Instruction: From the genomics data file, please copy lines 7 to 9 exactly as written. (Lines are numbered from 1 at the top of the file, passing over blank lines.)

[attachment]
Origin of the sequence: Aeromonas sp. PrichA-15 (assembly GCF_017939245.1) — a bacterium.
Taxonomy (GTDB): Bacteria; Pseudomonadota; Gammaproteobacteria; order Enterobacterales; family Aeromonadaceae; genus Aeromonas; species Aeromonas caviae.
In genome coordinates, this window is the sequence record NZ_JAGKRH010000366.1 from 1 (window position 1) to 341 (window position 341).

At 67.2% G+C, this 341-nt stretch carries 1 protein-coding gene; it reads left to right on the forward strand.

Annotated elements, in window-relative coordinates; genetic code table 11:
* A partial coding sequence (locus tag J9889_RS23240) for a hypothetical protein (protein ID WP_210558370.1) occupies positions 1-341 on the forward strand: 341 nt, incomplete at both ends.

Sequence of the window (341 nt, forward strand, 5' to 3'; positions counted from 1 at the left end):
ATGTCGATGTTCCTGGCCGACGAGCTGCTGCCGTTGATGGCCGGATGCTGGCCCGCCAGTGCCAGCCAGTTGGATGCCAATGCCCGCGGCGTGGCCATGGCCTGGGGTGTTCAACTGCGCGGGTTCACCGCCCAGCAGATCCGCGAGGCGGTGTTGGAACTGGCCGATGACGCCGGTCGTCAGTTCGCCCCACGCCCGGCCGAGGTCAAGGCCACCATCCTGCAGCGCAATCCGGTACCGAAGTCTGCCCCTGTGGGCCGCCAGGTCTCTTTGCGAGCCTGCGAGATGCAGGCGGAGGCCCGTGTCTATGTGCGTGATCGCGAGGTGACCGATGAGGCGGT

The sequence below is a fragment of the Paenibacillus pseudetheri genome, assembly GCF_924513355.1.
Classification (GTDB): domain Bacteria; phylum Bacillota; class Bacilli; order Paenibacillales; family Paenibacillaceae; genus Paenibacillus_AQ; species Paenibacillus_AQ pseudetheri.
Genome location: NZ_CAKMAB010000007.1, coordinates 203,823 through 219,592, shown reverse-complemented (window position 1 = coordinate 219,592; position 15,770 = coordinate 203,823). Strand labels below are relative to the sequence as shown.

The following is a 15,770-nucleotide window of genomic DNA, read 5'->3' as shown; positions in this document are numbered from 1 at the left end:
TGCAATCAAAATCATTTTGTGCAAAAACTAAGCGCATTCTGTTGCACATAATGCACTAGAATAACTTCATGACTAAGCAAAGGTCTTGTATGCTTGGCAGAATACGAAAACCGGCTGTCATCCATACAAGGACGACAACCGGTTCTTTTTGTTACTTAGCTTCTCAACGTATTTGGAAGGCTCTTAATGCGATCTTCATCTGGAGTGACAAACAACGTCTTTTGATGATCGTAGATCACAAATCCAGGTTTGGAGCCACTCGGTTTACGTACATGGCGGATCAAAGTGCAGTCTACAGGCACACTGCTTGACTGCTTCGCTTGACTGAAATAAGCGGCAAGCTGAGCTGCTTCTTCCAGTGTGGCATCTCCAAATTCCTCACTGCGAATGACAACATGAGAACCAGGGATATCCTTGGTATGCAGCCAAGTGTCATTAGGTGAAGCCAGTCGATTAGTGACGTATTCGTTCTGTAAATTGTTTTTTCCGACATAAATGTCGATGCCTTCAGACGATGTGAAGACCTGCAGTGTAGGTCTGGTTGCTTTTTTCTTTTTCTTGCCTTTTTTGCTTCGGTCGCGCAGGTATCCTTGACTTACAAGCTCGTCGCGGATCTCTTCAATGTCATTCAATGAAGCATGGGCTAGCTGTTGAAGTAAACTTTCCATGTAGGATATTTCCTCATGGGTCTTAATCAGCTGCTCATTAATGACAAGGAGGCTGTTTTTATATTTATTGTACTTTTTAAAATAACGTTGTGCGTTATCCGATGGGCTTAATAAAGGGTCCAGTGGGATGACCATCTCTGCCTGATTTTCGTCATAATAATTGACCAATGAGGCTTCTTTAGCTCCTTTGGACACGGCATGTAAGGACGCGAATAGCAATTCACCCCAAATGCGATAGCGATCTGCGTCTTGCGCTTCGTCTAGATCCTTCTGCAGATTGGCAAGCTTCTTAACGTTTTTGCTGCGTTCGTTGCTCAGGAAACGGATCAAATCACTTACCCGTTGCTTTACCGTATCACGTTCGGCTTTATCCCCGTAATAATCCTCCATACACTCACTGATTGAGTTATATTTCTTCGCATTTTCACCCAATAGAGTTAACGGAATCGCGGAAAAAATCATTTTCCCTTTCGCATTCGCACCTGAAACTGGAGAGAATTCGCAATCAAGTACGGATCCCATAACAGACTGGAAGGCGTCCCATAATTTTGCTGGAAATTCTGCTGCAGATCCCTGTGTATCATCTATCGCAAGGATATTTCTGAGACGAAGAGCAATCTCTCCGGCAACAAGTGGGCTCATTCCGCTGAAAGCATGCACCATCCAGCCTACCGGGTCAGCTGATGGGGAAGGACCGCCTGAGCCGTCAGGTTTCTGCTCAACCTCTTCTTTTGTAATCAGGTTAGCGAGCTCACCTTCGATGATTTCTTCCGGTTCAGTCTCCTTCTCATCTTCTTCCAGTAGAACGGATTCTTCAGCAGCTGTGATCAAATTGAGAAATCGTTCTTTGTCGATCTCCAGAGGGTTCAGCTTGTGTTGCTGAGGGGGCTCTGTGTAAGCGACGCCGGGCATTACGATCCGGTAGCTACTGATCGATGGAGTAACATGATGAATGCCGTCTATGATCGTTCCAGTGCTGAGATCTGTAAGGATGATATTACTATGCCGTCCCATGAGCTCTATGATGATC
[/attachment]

Sequence of the window (341 nt, forward strand, 5' to 3'; positions counted from 1 at the left end):
ATGTCGATGTTCCTGGCCGACGAGCTGCTGCCGTTGATGGCCGGATGCTGGCCCGCCAGTGCCAGCCAGTTGGATGCCAATGCCCGCGGCGTGGCCATGGCCTGGGGTGTTCAACTGCGCGGGTTCACCGCCCAGCAGATCCGCGAGGCGGTGTTGGAACTGGCCGATGACGCCGGTCGTCAGTTCGCCCCACGCCCGGCCGAGGTCAAGGCCACCATCCTGCAGCGCAATCCGGTACCGAAGTCTGCCCCTGTGGGCCGCCAGGTCTCTTTGCGAGCCTGCGAGATGCAGGCGGAGGCCCGTGTCTATGTGCGTGATCGCGAGGTGACCGATGAGGCGGT

The sequence below is a fragment of the Paenibacillus pseudetheri genome, assembly GCF_924513355.1.